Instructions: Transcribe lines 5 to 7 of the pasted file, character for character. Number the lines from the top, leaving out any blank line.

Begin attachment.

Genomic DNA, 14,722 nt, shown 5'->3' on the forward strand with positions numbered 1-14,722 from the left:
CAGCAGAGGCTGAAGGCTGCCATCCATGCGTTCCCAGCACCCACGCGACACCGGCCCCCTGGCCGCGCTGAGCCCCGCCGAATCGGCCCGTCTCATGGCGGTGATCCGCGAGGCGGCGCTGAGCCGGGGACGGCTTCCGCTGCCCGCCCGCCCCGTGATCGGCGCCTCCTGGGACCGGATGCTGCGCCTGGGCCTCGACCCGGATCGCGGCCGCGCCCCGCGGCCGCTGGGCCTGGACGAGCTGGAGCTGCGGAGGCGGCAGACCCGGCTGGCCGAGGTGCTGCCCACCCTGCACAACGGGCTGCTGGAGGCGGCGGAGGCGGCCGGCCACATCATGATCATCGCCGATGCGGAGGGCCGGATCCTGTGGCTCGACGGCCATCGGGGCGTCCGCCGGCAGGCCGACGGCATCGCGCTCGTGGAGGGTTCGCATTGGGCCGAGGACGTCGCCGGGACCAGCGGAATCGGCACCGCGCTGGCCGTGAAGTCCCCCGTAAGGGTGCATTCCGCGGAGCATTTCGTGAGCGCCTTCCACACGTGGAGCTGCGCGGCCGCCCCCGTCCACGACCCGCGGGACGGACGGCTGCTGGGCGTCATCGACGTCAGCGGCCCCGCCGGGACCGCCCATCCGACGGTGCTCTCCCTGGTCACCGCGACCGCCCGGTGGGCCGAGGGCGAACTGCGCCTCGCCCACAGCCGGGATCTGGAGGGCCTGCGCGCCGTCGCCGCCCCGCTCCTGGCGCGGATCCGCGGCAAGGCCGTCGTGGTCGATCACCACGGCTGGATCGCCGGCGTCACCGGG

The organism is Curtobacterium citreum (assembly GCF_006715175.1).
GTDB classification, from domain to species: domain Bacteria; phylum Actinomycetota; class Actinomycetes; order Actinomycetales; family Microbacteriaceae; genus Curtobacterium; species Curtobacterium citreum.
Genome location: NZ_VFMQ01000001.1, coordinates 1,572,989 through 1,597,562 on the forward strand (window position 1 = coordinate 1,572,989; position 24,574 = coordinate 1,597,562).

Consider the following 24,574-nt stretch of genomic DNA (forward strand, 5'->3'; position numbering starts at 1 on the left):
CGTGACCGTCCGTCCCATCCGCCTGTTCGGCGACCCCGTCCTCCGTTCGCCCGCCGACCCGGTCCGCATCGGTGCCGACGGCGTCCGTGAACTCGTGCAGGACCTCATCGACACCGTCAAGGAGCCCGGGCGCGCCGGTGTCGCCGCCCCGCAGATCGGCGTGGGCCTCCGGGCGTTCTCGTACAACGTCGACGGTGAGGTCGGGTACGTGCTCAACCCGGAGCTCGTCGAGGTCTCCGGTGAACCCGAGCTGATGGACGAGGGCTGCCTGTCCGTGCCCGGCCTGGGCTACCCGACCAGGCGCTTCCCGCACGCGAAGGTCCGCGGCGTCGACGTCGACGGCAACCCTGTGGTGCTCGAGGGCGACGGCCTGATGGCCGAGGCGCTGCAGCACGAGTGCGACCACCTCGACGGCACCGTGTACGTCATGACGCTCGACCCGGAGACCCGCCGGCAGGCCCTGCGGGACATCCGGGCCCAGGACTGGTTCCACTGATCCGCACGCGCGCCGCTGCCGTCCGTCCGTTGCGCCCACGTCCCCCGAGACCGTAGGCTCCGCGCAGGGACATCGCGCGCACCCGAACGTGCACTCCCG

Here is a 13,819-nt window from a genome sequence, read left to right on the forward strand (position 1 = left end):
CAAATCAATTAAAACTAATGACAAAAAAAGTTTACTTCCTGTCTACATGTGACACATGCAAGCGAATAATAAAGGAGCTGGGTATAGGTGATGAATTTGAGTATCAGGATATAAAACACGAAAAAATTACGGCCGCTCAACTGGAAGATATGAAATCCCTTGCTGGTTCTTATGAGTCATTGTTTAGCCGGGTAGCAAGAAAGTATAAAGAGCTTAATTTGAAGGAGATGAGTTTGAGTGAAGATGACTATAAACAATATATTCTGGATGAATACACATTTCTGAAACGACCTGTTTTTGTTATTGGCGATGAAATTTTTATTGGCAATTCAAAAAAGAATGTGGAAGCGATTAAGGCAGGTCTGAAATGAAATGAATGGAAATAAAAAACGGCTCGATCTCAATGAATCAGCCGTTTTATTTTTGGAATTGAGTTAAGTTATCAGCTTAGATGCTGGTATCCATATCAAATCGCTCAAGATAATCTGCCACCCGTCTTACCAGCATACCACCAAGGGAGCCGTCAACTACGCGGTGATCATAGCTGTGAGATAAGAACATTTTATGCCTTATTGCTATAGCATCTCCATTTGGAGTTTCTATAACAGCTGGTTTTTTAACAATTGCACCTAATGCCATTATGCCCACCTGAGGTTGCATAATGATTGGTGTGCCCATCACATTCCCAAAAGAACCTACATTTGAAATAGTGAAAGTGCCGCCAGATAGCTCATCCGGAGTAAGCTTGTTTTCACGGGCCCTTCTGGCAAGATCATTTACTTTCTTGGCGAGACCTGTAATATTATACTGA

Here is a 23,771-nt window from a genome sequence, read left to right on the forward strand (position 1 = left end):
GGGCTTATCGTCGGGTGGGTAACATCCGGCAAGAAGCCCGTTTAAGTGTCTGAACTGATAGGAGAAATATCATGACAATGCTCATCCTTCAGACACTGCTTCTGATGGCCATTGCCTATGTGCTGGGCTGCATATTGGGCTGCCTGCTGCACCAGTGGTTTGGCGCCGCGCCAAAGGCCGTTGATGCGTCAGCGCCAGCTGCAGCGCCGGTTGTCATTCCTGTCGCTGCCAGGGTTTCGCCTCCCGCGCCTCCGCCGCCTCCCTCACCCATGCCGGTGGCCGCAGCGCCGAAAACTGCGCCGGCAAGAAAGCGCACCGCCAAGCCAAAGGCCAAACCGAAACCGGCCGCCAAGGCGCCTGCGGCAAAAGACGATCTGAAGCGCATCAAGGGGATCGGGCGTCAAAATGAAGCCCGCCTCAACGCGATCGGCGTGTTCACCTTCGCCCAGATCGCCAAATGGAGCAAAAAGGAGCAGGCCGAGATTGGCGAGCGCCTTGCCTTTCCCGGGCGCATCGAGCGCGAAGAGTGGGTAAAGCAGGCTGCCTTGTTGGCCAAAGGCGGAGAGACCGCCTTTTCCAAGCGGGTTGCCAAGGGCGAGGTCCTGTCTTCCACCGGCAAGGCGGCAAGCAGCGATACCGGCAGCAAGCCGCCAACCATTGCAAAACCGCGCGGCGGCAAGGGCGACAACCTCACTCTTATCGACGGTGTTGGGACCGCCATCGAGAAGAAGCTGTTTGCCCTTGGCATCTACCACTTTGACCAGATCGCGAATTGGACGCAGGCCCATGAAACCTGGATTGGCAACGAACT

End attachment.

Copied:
Genome location: NZ_VFMQ01000001.1, coordinates 1,572,989 through 1,597,562 on the forward strand (window position 1 = coordinate 1,572,989; position 24,574 = coordinate 1,597,562).

Consider the following 24,574-nt stretch of genomic DNA (forward strand, 5'->3'; position numbering starts at 1 on the left):
CGTGACCGTCCGTCCCATCCGCCTGTTCGGCGACCCCGTCCTCCGTTCGCCCGCCGACCCGGTCCGCATCGGTGCCGACGGCGTCCGTGAACTCGTGCAGGACCTCATCGACACCGTCAAGGAGCCCGGGCGCGCCGGTGTCGCCGCCCCGCAGATCGGCGTGGGCCTCCGGGCGTTCTCGTACAACGTCGACGGTGAGGTCGGGTACGTGCTCAACCCGGAGCTCGTCGAGGTCTCCGGTGAACCCGAGCTGATGGACGAGGGCTGCCTGTCCGTGCCCGGCCTGGGCTACCCGACCAGGCGCTTCCCGCACGCGAAGGTCCGCGGCGTCGACGTCGACGGCAACCCTGTGGTGCTCGAGGGCGACGGCCTGATGGCCGAGGCGCTGCAGCACGAGTGCGACCACCTCGACGGCACCGTGTACGTCATGACGCTCGACCCGGAGACCCGCCGGCAGGCCCTGCGGGACATCCGGGCCCAGGACTGGTTCCACTGATCCGCACGCGCGCCGCTGCCGTCCGTCCGTTGCGCCCACGTCCCCCGAGACCGTAGGCTCCGCGCAGGGACATCGCGCGCACCCGAACGTGCACTCCCG